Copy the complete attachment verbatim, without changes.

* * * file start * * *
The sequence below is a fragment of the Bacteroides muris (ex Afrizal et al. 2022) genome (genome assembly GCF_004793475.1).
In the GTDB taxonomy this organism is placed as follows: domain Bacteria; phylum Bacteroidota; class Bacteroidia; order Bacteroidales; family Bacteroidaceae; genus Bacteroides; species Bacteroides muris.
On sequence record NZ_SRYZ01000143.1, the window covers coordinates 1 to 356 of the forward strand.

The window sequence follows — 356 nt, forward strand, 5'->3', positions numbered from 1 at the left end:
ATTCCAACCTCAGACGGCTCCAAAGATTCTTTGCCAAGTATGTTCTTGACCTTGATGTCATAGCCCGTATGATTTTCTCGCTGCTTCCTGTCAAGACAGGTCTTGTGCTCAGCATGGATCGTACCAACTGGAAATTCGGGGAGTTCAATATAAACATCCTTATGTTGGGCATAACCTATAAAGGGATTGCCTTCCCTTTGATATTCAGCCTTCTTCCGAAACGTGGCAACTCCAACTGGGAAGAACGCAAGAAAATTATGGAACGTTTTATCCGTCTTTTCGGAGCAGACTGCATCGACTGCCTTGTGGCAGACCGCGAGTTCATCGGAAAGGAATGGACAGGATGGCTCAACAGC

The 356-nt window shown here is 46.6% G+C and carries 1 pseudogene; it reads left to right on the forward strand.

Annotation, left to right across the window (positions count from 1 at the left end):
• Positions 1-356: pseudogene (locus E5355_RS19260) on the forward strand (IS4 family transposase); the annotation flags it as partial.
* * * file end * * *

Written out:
The sequence below is a fragment of the Bacteroides muris (ex Afrizal et al. 2022) genome (genome assembly GCF_004793475.1).
In the GTDB taxonomy this organism is placed as follows: domain Bacteria; phylum Bacteroidota; class Bacteroidia; order Bacteroidales; family Bacteroidaceae; genus Bacteroides; species Bacteroides muris.
On sequence record NZ_SRYZ01000143.1, the window covers coordinates 1 to 356 of the forward strand.

The window sequence follows — 356 nt, forward strand, 5'->3', positions numbered from 1 at the left end:
ATTCCAACCTCAGACGGCTCCAAAGATTCTTTGCCAAGTATGTTCTTGACCTTGATGTCATAGCCCGTATGATTTTCTCGCTGCTTCCTGTCAAGACAGGTCTTGTGCTCAGCATGGATCGTACCAACTGGAAATTCGGGGAGTTCAATATAAACATCCTTATGTTGGGCATAACCTATAAAGGGATTGCCTTCCCTTTGATATTCAGCCTTCTTCCGAAACGTGGCAACTCCAACTGGGAAGAACGCAAGAAAATTATGGAACGTTTTATCCGTCTTTTCGGAGCAGACTGCATCGACTGCCTTGTGGCAGACCGCGAGTTCATCGGAAAGGAATGGACAGGATGGCTCAACAGC

The 356-nt window shown here is 46.6% G+C and carries 1 pseudogene; it reads left to right on the forward strand.

Annotation, left to right across the window (positions count from 1 at the left end):
• Positions 1-356: pseudogene (locus E5355_RS19260) on the forward strand (IS4 family transposase); the annotation flags it as partial.